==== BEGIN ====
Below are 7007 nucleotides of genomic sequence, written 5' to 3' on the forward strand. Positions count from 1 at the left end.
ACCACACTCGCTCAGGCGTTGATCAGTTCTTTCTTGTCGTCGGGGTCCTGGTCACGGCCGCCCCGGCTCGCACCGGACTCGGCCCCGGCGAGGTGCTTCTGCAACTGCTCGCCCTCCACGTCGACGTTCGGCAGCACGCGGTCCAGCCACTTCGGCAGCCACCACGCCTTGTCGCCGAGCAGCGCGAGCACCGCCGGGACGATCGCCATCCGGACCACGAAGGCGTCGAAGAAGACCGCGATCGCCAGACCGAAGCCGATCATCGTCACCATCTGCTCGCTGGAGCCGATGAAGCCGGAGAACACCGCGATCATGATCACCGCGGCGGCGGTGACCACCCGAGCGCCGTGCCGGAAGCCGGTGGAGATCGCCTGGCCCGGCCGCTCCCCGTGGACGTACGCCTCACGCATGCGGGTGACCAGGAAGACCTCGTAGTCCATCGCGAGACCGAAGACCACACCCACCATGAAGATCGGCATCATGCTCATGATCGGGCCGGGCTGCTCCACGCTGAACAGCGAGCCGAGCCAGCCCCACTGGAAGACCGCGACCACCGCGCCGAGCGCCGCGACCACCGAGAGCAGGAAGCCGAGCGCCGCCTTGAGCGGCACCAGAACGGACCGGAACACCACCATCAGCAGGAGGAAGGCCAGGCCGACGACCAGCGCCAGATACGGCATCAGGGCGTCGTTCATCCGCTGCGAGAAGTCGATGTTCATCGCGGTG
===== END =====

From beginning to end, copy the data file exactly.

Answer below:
Below are 7007 nucleotides of genomic sequence, written 5' to 3' on the forward strand. Positions count from 1 at the left end.
ACCACACTCGCTCAGGCGTTGATCAGTTCTTTCTTGTCGTCGGGGTCCTGGTCACGGCCGCCCCGGCTCGCACCGGACTCGGCCCCGGCGAGGTGCTTCTGCAACTGCTCGCCCTCCACGTCGACGTTCGGCAGCACGCGGTCCAGCCACTTCGGCAGCCACCACGCCTTGTCGCCGAGCAGCGCGAGCACCGCCGGGACGATCGCCATCCGGACCACGAAGGCGTCGAAGAAGACCGCGATCGCCAGACCGAAGCCGATCATCGTCACCATCTGCTCGCTGGAGCCGATGAAGCCGGAGAACACCGCGATCATGATCACCGCGGCGGCGGTGACCACCCGAGCGCCGTGCCGGAAGCCGGTGGAGATCGCCTGGCCCGGCCGCTCCCCGTGGACGTACGCCTCACGCATGCGGGTGACCAGGAAGACCTCGTAGTCCATCGCGAGACCGAAGACCACACCCACCATGAAGATCGGCATCATGCTCATGATCGGGCCGGGCTGCTCCACGCTGAACAGCGAGCCGAGCCAGCCCCACTGGAAGACCGCGACCACCGCGCCGAGCGCCGCGACCACCGAGAGCAGGAAGCCGAGCGCCGCCTTGAGCGGCACCAGAACGGACCGGAACACCACCATCAGCAGGAGGAAGGCCAGGCCGACGACCAGCGCCAGATACGGCATCAGGGCGTCGTTCATCCGCTGCGAGAAGTCGATGTTCATCGCGGTG